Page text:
It took three days of straight sorting just to get through the boxes in our shed. Almost an entire ute load of rubbish has found it’s way to the tip, and what’s left behind are treasures that will be packed away into plastic tubs, one for each of us, that will hold the irreplaceable memories and pieces that define us each, to be kept safe with family.

For those things that aren’t photos, or home videos or important irreplacable mementos, to those things, we say goodbye. Goodbye to our furniture, to the kids swing set and trampoline, to the decorative knick knacks, to the kitchen gadgets, to the excessive amounts of linen and crockery we seem to have collected. Goodbye to everything that isn’t essential to live a simple life, on the road, in our caravan.

Does de-cluttering and selling up our entire lives feel overwhelming? Yes, it does, without a doubt! Do I think that having very little stuff will make our lives much more fulfilling than they ever have been before? Yes, I do.

Whether we live on the road for one year or five, I have no doubt if we are to settle back down we’ll accumulate stuff once again, but this process, has been enlightening to really understand myself, my choices, and to give me the confidence to know that being me, and being us as a family is enough. That our happiness and our bliss is not in the things that surround us, but in our journey together as a family. That the treasures we’ll have stored away in our own boxes of memories are more than enough to know that we were here, we lived, and we were happy.

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(2) Readers Comments

  1. Hi loved your read we are in the process of selling our house and all our STUFF!! Yes it is scary but so looking forward to a New Life .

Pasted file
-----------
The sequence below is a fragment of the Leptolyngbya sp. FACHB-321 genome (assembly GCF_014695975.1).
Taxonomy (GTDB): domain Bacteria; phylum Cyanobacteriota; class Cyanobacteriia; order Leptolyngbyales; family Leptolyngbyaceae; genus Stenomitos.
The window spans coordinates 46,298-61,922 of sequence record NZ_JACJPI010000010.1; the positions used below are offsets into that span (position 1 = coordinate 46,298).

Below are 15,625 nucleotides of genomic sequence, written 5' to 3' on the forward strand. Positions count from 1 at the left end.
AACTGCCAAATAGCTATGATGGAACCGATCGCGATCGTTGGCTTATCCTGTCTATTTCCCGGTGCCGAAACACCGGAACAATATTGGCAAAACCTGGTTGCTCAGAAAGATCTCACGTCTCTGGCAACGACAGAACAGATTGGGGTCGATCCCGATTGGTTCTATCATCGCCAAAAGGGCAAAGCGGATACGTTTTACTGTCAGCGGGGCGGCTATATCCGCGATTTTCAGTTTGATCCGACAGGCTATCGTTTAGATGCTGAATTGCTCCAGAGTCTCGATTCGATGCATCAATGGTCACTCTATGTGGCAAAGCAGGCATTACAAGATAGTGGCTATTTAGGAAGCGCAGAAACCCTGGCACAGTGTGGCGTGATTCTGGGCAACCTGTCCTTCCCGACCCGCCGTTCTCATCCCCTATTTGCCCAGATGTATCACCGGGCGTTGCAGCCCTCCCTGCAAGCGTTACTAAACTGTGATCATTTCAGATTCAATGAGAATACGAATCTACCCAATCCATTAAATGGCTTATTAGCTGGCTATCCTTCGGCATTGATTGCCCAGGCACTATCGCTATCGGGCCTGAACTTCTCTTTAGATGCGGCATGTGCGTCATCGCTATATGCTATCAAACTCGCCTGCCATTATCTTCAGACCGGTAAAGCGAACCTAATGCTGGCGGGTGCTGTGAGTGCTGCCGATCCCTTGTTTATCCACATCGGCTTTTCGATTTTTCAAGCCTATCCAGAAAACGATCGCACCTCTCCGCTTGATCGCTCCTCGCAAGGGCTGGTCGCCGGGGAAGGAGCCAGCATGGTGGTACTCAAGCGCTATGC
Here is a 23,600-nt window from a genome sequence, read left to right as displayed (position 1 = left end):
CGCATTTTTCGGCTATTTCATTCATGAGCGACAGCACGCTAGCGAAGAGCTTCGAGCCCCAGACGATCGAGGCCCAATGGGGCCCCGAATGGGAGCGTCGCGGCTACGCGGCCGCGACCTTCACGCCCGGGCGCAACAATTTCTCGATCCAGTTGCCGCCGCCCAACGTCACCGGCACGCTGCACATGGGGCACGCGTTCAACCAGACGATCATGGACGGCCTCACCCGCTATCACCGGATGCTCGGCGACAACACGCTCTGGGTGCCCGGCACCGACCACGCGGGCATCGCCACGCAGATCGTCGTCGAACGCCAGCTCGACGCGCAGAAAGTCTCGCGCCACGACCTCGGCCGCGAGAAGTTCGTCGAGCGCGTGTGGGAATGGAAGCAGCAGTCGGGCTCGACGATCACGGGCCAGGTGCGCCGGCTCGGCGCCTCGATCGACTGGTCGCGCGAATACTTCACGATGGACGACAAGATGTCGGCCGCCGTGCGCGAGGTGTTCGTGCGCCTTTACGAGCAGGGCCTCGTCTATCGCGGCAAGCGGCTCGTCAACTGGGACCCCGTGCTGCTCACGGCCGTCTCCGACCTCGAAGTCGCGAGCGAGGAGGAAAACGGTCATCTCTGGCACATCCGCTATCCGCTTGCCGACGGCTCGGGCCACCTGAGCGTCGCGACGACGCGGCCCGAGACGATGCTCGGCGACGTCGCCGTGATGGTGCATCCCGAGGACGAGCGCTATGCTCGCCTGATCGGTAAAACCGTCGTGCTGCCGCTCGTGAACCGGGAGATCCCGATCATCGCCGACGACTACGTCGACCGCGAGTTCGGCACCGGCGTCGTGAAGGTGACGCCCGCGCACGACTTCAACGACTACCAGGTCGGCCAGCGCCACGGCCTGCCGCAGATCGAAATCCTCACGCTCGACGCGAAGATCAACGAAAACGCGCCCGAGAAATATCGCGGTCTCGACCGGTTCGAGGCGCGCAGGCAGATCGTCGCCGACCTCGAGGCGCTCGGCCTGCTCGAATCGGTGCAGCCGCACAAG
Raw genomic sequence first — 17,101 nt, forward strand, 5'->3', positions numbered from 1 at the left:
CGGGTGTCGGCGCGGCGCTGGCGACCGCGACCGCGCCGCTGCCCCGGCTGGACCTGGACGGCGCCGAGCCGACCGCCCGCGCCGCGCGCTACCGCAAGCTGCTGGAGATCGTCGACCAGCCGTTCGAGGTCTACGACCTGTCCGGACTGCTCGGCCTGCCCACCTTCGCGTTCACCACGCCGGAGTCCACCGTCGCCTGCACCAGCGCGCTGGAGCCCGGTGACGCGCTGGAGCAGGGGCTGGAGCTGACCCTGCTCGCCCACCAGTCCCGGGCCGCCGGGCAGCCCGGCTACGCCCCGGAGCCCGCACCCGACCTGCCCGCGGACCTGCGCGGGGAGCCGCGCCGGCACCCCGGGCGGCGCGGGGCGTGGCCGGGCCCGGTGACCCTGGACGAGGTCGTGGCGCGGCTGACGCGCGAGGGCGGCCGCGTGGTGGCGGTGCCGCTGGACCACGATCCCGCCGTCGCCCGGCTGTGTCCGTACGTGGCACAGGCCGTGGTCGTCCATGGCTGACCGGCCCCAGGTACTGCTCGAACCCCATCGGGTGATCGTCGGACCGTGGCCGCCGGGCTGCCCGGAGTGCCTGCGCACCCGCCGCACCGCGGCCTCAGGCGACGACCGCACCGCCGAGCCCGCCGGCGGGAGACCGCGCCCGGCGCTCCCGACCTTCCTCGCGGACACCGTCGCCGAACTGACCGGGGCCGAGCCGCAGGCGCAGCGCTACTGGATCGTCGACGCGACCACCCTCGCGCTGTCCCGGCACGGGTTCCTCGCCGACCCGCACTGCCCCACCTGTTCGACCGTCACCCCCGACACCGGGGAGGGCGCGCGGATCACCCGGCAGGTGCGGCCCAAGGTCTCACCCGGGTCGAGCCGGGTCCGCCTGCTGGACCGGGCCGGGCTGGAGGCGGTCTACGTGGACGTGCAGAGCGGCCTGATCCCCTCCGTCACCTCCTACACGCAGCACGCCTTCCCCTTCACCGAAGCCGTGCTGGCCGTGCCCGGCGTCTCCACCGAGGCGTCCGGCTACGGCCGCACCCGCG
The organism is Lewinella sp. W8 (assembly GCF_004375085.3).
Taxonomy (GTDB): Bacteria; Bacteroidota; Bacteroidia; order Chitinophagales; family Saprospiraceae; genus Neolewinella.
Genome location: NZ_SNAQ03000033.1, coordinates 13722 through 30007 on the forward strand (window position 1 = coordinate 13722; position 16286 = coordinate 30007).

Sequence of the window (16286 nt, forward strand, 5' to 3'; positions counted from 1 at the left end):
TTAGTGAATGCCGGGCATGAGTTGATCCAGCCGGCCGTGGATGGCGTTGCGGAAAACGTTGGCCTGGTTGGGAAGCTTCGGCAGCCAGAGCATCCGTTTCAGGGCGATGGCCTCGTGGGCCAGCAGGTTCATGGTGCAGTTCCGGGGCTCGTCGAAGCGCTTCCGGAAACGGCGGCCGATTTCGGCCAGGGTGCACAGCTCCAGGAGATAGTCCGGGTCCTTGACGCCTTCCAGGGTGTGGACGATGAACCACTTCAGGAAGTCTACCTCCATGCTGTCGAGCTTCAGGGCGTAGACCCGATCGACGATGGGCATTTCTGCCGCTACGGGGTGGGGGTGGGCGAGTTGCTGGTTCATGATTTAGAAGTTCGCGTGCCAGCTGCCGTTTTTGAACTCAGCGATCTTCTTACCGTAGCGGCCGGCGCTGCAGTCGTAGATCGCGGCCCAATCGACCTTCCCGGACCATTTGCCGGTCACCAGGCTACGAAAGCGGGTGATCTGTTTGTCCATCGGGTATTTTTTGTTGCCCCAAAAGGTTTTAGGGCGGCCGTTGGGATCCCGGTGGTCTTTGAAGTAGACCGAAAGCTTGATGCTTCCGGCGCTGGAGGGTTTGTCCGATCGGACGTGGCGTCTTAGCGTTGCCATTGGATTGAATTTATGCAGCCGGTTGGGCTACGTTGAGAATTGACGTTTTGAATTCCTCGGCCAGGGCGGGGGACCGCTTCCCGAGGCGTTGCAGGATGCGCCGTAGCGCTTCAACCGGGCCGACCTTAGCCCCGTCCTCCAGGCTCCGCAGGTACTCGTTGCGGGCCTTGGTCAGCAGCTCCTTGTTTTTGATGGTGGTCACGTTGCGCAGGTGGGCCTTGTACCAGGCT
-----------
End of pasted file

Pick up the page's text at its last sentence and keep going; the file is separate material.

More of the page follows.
It’s just the two of us our children are grown-up now and have their own lives .
    We have a 18 ft RoadStar caravan an oldy but we love it feels good .
    We hope to work on our journey we are both 50 yrs Tony is a Baker/Pastry Cook abs I have worked in Retail all my working life and we are not scared of work .
    We will invest most if our money keeping enough in the bank to survive on fir the first year.
    Can you give us some idea on how much it’s costing you to be on the road each week hope that’s not rude of us :)
    We guys thanks again
    Roz and Tony x

    • Hi guys,
      Thanks so much for dropping by. Good luck with your travels, it’s an amazing adventure!
      We tend to free camp, so the biggest expense for us is fuel and food. We tend to trim expenses by not eating out, and staying in the same camp for at least a few days then doing shorter day trips so we’re not always towing. We can spend anywhere from $500 per week to $1000+ depending on what we’re doing. If we are free camping, then just doing groceries, lots of exploring (natural attractions instead of paid ones etc), and not moving we could probably get by with just a few hundred dollars. The average most people say is $100 a day, and I think that’s probably a good starting point, depending on your choices, it could be less or more. Slow travel is definitely cheaper, but if you’re wanting to cover big distances, then the fuel is going to hurt! We have solar and a small generator, and a bottle of gas lasts us a few weeks and costs on average $30 to refill and that runs the fridge and cooking. I hope that helps somewhat! :)